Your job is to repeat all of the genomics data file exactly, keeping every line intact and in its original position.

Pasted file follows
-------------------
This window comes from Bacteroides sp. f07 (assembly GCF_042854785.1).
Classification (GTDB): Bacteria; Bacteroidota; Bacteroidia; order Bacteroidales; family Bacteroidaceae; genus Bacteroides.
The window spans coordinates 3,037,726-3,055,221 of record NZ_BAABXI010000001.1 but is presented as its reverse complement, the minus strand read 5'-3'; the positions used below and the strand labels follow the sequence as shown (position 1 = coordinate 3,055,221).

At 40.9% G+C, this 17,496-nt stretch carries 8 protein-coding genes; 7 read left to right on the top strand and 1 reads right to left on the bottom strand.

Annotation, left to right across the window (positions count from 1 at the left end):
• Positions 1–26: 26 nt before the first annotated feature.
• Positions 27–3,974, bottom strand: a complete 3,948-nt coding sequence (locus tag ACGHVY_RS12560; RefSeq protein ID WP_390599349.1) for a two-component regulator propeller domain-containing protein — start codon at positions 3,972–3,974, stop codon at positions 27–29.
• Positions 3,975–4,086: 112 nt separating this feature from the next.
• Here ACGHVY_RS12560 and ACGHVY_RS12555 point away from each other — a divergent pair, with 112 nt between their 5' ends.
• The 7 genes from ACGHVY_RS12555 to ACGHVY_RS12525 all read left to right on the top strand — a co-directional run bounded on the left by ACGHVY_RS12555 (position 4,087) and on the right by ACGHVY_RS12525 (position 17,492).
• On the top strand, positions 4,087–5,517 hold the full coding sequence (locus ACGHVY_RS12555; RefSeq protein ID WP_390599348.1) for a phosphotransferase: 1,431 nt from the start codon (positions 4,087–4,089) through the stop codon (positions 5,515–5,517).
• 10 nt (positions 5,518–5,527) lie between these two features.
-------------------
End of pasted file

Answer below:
This window comes from Bacteroides sp. f07 (assembly GCF_042854785.1).
Classification (GTDB): Bacteria; Bacteroidota; Bacteroidia; order Bacteroidales; family Bacteroidaceae; genus Bacteroides.
The window spans coordinates 3,037,726-3,055,221 of record NZ_BAABXI010000001.1 but is presented as its reverse complement, the minus strand read 5'-3'; the positions used below and the strand labels follow the sequence as shown (position 1 = coordinate 3,055,221).

At 40.9% G+C, this 17,496-nt stretch carries 8 protein-coding genes; 7 read left to right on the top strand and 1 reads right to left on the bottom strand.

Annotation, left to right across the window (positions count from 1 at the left end):
• Positions 1–26: 26 nt before the first annotated feature.
• Positions 27–3,974, bottom strand: a complete 3,948-nt coding sequence (locus tag ACGHVY_RS12560; RefSeq protein ID WP_390599349.1) for a two-component regulator propeller domain-containing protein — start codon at positions 3,972–3,974, stop codon at positions 27–29.
• Positions 3,975–4,086: 112 nt separating this feature from the next.
• Here ACGHVY_RS12560 and ACGHVY_RS12555 point away from each other — a divergent pair, with 112 nt between their 5' ends.
• The 7 genes from ACGHVY_RS12555 to ACGHVY_RS12525 all read left to right on the top strand — a co-directional run bounded on the left by ACGHVY_RS12555 (position 4,087) and on the right by ACGHVY_RS12525 (position 17,492).
• On the top strand, positions 4,087–5,517 hold the full coding sequence (locus ACGHVY_RS12555; RefSeq protein ID WP_390599348.1) for a phosphotransferase: 1,431 nt from the start codon (positions 4,087–4,089) through the stop codon (positions 5,515–5,517).
• 10 nt (positions 5,518–5,527) lie between these two features.